Views on a new Near East
Wednesday April 16th 2014

Hamas in the Region

This page as PDF PDF  

Paul Mutter





By Paul Mutter


Paul Mutter is a contributor to PBS Tehran Bureau, The Arabist, Foreign Policy in Focus and Mondoweiss. A graduate of Rutgers University, he blogs about – in no particular order of preference – the Saudi-American relationship, general defence/security issues in the Middle East, Israeli domestic politics and Islamist movements. Mr. Mutter is currently pursuing a Masters in International Relations at NYU’s Graduate School of Arts and Science.


The ceasefire1 brokered by the Egyptians between Israel and Hamas last November, plus other groups like Islamic Jihad who have signed onto it, that brought Operation Pillar of Cloud to an end, contains some significant concessions, at least on paper, to Gaza’s militant Islamist rulers:

A. Israel should stop all hostilities in the Gaza Strip land, sea and air including incursions and targeting of individuals.

B. All Palestinian factions shall stop all hostilities from the Gaza Strip against Israel including rocket attacks and all attacks along the border.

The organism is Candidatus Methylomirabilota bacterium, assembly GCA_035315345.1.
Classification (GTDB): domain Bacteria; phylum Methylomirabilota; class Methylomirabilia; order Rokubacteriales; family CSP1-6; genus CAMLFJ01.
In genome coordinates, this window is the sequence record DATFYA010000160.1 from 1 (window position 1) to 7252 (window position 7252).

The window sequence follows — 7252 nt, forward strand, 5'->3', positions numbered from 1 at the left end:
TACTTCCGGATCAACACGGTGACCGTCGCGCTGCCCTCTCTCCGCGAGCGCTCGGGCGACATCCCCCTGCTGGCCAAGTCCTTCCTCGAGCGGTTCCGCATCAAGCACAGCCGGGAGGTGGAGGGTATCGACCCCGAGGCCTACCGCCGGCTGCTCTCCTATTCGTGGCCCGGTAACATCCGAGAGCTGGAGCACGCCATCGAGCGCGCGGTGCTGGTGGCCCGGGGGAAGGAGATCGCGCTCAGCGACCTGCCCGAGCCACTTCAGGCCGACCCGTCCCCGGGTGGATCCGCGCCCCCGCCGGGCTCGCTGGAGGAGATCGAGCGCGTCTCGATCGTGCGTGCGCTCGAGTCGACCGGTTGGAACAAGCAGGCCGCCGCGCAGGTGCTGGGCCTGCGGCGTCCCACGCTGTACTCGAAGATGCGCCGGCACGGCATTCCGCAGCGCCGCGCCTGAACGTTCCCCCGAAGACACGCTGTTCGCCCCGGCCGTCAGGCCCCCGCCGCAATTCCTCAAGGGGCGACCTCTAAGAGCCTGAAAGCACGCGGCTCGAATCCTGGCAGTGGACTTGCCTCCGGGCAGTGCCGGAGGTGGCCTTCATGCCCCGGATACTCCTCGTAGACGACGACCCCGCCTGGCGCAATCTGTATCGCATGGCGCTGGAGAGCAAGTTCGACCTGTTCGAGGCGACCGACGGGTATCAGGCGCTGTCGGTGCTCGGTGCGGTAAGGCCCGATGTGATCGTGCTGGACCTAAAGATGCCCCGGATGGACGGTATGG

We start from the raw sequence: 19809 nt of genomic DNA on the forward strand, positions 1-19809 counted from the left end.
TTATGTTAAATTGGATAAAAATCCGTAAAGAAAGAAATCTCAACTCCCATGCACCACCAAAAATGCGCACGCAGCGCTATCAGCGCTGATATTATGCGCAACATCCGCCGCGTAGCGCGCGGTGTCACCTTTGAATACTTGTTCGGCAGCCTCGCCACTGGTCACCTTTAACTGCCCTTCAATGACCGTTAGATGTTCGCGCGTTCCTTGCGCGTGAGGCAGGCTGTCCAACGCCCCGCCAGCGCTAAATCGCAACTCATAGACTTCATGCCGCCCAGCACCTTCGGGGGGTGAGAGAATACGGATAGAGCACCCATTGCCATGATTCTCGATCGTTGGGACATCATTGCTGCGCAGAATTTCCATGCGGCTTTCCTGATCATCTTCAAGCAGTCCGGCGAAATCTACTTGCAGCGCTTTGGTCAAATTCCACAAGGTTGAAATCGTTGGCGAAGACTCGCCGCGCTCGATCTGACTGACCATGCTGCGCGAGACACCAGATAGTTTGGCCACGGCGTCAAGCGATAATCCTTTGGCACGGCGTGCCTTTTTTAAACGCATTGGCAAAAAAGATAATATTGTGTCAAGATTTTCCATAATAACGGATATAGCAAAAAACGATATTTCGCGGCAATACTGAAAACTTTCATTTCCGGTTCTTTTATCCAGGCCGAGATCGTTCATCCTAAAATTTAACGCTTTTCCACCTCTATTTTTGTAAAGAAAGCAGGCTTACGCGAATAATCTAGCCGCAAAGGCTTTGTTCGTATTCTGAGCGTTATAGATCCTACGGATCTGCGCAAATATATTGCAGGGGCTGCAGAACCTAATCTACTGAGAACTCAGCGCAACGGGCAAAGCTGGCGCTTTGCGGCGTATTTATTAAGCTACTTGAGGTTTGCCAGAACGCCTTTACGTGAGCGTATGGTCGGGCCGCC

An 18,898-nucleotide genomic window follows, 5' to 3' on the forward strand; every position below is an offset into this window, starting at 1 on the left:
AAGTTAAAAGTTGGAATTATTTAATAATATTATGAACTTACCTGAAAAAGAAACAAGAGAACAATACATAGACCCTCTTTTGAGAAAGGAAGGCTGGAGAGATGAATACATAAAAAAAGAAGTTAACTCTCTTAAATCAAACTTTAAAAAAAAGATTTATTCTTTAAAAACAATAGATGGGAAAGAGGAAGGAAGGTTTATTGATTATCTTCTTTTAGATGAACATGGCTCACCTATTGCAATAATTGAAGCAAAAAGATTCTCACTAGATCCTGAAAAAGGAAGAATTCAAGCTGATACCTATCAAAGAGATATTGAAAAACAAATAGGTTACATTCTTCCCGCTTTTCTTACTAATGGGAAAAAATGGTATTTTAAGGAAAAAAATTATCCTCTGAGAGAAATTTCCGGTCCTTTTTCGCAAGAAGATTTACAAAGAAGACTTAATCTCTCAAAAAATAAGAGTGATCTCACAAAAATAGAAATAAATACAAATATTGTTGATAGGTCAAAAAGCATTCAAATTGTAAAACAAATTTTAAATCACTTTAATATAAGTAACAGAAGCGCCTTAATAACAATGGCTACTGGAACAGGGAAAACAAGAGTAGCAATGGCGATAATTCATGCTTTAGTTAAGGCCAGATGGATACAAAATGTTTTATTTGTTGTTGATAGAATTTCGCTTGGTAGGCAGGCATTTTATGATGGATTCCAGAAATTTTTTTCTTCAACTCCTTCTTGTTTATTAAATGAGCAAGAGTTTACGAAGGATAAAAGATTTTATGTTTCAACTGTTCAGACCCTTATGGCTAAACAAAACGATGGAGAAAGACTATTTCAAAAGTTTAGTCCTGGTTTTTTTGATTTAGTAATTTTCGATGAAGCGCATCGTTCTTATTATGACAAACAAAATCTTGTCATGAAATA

C. Opening the crossings and facilitating the movements of people and transfer of goods and refraining from restricting residents’ free movements and targeting residents in border areas and procedures of implementation shall be dealt with after 24 hours from the start of the ceasefire.

Much work is to be done: the re-opening of the crossings into Israel is a significant opportunity for Hamas, which will push for it hard, while Israel will surely resist it as best as it can – with Egypt having to decide how to push for this point to actually be implemented in the coming weeks as Israel enters an election season.

Those seeking to uphold the terms will have to bring a great deal of political capital to the negotiating tables in the coming weeks. The leaders of Israel’s Kadima and Labor parties criticised the terms of the ceasefire for being too lenient on Hamas. With respect to Israel’s obligations in the ceasefire, so too did the leader of the Egyptian Muslim Brotherhood2 rail against the negotiations in his capacity as the head of the Islamist organisation whose elected members now govern Egypt.

The terms represent a triumph for Egyptian diplomats, to be sure: this time, most of the talking was done through Cairo – Washington played an important role pressuring all parties, but did so on the side-lines, and Ramallah was practically absent at every level of the discussions. Iran could not even secure permission from the Egyptians to enter Gaza to show support for Hamas.